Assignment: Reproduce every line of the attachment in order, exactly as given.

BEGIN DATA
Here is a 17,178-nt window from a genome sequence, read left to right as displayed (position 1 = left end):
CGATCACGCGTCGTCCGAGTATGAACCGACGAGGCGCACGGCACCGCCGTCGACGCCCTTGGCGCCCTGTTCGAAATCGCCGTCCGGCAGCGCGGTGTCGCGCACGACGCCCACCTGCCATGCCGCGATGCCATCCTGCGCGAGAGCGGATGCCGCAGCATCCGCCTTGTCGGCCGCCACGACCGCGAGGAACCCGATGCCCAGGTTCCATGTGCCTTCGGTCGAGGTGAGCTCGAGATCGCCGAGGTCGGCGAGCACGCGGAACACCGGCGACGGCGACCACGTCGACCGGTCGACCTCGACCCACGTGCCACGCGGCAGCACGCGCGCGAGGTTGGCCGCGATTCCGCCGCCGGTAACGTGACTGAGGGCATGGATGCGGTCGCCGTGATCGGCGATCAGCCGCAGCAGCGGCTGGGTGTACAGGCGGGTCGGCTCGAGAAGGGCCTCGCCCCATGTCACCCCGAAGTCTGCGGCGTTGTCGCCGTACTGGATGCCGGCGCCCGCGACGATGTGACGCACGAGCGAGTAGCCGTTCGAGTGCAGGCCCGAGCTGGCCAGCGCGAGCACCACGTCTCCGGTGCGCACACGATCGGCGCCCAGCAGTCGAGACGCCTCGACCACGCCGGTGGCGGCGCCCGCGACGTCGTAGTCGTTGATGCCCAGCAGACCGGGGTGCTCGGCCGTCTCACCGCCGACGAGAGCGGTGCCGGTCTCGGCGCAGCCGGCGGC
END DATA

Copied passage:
Here is a 17,178-nt window from a genome sequence, read left to right as displayed (position 1 = left end):
CGATCACGCGTCGTCCGAGTATGAACCGACGAGGCGCACGGCACCGCCGTCGACGCCCTTGGCGCCCTGTTCGAAATCGCCGTCCGGCAGCGCGGTGTCGCGCACGACGCCCACCTGCCATGCCGCGATGCCATCCTGCGCGAGAGCGGATGCCGCAGCATCCGCCTTGTCGGCCGCCACGACCGCGAGGAACCCGATGCCCAGGTTCCATGTGCCTTCGGTCGAGGTGAGCTCGAGATCGCCGAGGTCGGCGAGCACGCGGAACACCGGCGACGGCGACCACGTCGACCGGTCGACCTCGACCCACGTGCCACGCGGCAGCACGCGCGCGAGGTTGGCCGCGATTCCGCCGCCGGTAACGTGACTGAGGGCATGGATGCGGTCGCCGTGATCGGCGATCAGCCGCAGCAGCGGCTGGGTGTACAGGCGGGTCGGCTCGAGAAGGGCCTCGCCCCATGTCACCCCGAAGTCTGCGGCGTTGTCGCCGTACTGGATGCCGGCGCCCGCGACGATGTGACGCACGAGCGAGTAGCCGTTCGAGTGCAGGCCCGAGCTGGCCAGCGCGAGCACCACGTCTCCGGTGCGCACACGATCGGCGCCCAGCAGTCGAGACGCCTCGACCACGCCGGTGGCGGCGCCCGCGACGTCGTAGTCGTTGATGCCCAGCAGACCGGGGTGCTCGGCCGTCTCACCGCCGACGAGAGCGGTGCCGGTCTCGGCGCAGCCGGCGGC